Attention to Quality Customer Service Yields High Returns
(Commentary) By Kari Utley- Stout Executive Search
As printed in: Northwest Arkansas Business Journal 6/1
Our customer is what? To be serviced.
Customer service. Two words that when heard bring either really bad experiences or really good experiences to mind. We want the wait staff to get it right the first time. Medium well please, not medium rare and still mooing. And hurry. We want our fine dining experience quick and efficient. We want all surfaces spotless, shiny and clean. We want the atmosphere just right for the occasion — candles lit, live jazz and excellent ambience. Is that too much to ask from Pete’s Barbeque? Wait a minute. It really doesn’t matter if it’s “fine dining” or a “throw your peanut hulls on the floor” bar and grill. The difference in any business — whether it’s a restaurant, a bank, a discount store or a local garage — is customer service. We want to be treated well. Don’t get me wrong. Quality steak is important. Properly managing my investments is huge. Installing the correct tires on my car is essential.
All that said, if every “thing” is perfect and in its proper place yet we are not treated well from beginning to end, then we have had a bad experience and the lack of customer service may have just lost you a customer. But when we are treated well and shown that our need for service matters, then on the occasion when a business makes an error, we are more likely to return and give them a second chance.
This seems like a no-brainer but for some reason people still need reminding of the value of customer service. Small business. Big business. White collar. Blue collar. No collar. When you open your door of “service” you are saying “trust me with your money, your time, your hair, your product that needs repaired.” Trust is a big deal, especially in this era of forced regrouping that our society is experiencing. No one is exempt. Now is a great time to evaluate where your business stands in the customer service arena. Whether you’re a small business or a large corporation, customer service is the same. It involves basic human kindness and how we treat each other. It’s about respect for the individual and how we speak to each other. Big isn’t always better and small doesn’t always get it right. However, small businesses that focus on customer service by building relationships can build a very successful and rewarding business.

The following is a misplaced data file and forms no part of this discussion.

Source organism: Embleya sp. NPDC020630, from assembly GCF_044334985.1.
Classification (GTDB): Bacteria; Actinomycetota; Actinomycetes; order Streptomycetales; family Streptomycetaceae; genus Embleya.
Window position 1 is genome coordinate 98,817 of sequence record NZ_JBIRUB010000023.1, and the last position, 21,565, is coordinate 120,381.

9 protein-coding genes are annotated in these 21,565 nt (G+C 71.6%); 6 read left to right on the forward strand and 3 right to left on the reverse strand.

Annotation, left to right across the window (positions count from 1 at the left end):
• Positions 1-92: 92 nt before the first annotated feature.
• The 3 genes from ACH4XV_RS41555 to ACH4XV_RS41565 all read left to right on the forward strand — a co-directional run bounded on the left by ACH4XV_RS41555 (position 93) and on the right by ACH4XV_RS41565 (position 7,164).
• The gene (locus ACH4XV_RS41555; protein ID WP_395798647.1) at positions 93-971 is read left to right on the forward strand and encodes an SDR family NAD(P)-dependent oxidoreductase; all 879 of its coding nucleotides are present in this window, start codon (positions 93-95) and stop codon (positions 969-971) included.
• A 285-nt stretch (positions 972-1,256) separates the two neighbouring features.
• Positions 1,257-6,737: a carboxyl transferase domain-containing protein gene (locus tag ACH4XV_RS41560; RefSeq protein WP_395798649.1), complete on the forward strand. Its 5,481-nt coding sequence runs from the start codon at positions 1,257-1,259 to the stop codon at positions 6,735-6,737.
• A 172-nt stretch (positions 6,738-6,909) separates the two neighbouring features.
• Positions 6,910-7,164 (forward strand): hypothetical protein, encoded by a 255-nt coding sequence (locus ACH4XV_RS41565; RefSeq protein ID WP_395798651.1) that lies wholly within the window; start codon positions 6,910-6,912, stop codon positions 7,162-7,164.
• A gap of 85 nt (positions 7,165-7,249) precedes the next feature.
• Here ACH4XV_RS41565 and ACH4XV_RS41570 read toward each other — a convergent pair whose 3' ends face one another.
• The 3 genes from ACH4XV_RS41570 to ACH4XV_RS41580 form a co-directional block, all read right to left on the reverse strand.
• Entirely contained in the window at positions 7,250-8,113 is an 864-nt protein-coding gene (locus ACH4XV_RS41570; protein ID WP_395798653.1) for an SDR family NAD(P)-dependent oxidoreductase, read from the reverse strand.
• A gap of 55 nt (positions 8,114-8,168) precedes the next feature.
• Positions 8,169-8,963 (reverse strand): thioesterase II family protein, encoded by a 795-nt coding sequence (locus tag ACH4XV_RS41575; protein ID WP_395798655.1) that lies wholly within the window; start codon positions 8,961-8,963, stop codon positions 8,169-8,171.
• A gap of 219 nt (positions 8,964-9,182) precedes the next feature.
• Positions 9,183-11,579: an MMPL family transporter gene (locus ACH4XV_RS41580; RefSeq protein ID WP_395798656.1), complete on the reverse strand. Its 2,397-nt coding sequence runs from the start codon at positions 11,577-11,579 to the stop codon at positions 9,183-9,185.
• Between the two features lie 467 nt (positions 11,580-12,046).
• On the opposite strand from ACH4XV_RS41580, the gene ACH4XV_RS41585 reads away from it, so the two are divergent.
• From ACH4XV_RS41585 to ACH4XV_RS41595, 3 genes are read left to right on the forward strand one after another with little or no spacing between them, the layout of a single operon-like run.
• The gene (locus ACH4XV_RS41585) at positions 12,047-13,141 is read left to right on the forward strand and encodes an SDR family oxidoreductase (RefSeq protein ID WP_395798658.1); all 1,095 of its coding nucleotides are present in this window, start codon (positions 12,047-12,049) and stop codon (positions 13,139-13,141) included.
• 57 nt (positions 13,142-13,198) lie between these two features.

There is no such thing as “bad customer service.” If it’s “bad customer service” it’s not called customer service, it’s called a “bad experience.” Either we get it or we don’t.
Customer service is an investment. It means you look beyond the invoice to the face of the person writing the check for your services. Even if the nature of your business is servicing a one-time passing-through customer, you can still treat the individual with respect and dignity. It means listening. It means making eye contact or focusing on what the customer is telling you they need. Mistakes are made when the lone priority is speed. We are a speed demon society. We want that done yesterday. And we want it done right. Certainly there is a need for speed, but there is a greater need for efficiency. Customer service includes both.
As recruiters for Wal-Mart supplier teams, one of our firm’s greatest rewards is when a company calls us back to the table to help with a job search. Hard work has paid off. Efficiency has paid off. Quality people with the right skill set presented to that company has paid off. Trust has been built. We heard them — our customer — serviced.
We often hear customer service starts at the top. That’s not always true. I consistently use the drive thru-services at my bank. I purposely try to time it so my favorite teller is working. Jamie is awesome. She is quick, efficient and is a walking smile. She knows my name. When I pull up, she greets me before I even send over my documents. Sounds crazy, but for the next few minutes while Jamie does her work, I literally can catch my breath, know that my business is in good hands, and that my needs are being met.
Customer service is a belief and an attitude. If genuine, it permeates throughout the organization creating the foundation for your company’s culture. Customer service needs to be brought back to the forefront and emphasized not only in training, but in the maintaining and running of our businesses. Our customer is why we are in business. Service them.
Kari Utley is the manager of public relations and marketing for Stout Executive Search in Springdale, which focuses on the Wal-Mart supplier community. She may be reached at [email protected].
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